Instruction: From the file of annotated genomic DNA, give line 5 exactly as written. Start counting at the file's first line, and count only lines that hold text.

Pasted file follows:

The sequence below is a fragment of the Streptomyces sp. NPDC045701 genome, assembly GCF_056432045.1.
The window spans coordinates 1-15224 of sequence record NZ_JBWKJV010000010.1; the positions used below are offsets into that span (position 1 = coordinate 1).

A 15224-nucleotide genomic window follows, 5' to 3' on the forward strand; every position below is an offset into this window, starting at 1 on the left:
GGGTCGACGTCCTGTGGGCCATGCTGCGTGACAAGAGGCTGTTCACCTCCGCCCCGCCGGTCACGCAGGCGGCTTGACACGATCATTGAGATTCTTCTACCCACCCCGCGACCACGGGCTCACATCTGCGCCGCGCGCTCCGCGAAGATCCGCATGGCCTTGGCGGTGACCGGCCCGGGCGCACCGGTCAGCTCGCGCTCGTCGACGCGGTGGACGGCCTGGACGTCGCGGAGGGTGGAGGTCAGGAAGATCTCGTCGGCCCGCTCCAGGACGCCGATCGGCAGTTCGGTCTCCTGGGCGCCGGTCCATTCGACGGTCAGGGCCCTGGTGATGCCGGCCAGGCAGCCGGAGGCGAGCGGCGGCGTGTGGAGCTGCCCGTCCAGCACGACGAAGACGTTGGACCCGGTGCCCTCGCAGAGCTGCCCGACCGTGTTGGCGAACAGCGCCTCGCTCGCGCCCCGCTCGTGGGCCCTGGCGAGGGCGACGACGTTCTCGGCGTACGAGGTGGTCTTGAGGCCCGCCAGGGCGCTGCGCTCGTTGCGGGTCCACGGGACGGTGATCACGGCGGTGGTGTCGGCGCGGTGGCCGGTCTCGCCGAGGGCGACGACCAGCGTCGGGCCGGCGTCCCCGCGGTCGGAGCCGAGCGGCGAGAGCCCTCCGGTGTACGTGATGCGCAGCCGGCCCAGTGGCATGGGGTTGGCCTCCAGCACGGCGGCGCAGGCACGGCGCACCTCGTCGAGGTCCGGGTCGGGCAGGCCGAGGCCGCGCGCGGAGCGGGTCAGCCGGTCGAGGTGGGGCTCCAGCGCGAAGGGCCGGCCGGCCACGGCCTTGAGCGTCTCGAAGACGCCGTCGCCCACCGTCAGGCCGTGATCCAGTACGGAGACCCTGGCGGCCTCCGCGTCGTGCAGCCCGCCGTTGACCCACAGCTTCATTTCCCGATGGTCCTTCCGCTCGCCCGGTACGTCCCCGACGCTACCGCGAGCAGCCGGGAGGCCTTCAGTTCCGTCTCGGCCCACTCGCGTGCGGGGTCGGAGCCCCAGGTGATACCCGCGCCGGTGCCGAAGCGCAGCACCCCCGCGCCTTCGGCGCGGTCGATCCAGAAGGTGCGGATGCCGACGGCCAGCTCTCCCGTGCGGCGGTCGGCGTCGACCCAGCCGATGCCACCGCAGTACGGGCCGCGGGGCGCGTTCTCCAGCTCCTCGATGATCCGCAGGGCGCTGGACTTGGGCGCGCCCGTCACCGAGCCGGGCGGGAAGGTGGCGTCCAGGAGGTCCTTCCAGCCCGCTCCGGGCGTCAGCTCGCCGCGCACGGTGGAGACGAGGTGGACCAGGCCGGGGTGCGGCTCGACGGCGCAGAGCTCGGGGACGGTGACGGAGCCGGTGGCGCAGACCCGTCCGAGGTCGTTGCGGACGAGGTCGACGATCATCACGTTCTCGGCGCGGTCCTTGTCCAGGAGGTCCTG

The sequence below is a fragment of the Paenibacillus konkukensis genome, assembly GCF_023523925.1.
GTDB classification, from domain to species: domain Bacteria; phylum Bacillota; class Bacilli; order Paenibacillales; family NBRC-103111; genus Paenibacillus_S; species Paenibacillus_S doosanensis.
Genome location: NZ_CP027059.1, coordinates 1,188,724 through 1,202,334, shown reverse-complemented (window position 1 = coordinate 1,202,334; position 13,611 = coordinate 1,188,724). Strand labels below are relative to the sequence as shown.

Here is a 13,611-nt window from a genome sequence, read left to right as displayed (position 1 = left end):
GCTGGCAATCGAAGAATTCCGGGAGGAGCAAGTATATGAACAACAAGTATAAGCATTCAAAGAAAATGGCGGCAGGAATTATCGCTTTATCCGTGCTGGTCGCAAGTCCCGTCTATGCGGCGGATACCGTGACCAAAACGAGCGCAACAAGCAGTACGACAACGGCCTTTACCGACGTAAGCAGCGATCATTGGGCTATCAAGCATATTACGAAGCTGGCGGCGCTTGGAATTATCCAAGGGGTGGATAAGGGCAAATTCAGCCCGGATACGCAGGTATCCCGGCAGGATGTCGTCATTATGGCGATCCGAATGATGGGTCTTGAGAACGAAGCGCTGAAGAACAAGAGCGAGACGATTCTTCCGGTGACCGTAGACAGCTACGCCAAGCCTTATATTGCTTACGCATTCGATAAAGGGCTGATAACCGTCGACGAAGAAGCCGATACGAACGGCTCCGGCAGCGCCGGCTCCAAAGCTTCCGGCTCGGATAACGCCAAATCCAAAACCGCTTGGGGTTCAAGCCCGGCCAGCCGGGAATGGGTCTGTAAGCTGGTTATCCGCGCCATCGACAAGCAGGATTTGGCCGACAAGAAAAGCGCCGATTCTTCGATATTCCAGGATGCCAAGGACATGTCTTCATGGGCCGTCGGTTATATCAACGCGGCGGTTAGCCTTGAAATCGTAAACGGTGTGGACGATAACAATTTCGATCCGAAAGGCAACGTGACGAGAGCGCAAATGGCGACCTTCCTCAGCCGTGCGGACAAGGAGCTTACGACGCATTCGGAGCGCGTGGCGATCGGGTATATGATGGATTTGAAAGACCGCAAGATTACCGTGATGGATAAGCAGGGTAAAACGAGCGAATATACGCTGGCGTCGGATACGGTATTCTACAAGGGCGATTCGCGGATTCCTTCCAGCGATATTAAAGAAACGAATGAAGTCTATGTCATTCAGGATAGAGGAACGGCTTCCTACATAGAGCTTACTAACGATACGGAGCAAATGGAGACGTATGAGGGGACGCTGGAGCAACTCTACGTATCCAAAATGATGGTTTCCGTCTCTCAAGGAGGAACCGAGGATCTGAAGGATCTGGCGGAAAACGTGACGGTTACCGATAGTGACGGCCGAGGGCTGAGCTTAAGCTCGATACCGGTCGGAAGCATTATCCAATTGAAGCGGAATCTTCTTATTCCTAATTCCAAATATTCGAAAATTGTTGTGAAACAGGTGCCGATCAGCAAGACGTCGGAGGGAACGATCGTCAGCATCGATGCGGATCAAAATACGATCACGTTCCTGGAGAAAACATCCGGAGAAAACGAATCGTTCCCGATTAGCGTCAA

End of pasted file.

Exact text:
The sequence below is a fragment of the Paenibacillus konkukensis genome, assembly GCF_023523925.1.